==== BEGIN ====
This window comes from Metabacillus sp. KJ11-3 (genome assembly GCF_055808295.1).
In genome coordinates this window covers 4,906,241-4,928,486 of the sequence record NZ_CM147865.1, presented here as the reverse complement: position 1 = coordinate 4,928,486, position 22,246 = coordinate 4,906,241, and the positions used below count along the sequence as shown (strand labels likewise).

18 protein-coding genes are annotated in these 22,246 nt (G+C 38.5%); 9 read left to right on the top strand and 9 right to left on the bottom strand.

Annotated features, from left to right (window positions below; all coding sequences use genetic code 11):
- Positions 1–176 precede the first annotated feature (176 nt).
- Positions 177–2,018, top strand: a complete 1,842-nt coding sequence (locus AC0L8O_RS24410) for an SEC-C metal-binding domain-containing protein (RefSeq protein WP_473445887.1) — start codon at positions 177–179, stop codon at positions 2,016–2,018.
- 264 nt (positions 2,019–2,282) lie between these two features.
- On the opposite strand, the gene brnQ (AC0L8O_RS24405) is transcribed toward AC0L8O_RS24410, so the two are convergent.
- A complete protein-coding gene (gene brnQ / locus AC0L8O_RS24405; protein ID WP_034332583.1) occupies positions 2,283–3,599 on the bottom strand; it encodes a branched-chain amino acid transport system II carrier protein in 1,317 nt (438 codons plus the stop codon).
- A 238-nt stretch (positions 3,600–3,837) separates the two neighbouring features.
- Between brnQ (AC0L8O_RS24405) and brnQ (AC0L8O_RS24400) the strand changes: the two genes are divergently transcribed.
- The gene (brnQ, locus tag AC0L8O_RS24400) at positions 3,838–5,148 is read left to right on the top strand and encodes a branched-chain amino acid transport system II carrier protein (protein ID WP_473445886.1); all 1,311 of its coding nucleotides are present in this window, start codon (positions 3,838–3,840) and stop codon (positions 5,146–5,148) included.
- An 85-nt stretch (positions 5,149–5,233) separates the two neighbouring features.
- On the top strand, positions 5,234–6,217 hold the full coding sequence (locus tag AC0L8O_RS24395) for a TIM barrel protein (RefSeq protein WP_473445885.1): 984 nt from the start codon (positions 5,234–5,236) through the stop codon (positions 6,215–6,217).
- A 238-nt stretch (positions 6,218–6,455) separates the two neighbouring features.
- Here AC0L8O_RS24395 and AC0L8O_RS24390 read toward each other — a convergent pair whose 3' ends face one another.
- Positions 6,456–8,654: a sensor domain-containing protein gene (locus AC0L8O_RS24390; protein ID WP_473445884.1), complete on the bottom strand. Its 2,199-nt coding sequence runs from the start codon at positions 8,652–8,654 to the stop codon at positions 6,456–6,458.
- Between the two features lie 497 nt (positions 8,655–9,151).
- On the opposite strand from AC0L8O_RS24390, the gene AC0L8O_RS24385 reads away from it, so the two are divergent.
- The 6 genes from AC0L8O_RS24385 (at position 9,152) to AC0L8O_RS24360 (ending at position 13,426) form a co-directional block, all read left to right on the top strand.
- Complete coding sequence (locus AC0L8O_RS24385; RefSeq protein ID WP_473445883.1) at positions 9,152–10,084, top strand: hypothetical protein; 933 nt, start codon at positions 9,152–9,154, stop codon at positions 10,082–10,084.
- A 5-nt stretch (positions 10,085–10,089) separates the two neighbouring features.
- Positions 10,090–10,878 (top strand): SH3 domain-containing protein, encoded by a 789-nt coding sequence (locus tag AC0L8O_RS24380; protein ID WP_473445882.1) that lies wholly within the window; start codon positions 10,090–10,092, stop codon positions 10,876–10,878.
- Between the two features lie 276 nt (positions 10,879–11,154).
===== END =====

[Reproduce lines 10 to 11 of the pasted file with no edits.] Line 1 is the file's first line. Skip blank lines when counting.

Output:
- A 238-nt stretch (positions 3,600–3,837) separates the two neighbouring features.
- Between brnQ (AC0L8O_RS24405) and brnQ (AC0L8O_RS24400) the strand changes: the two genes are divergently transcribed.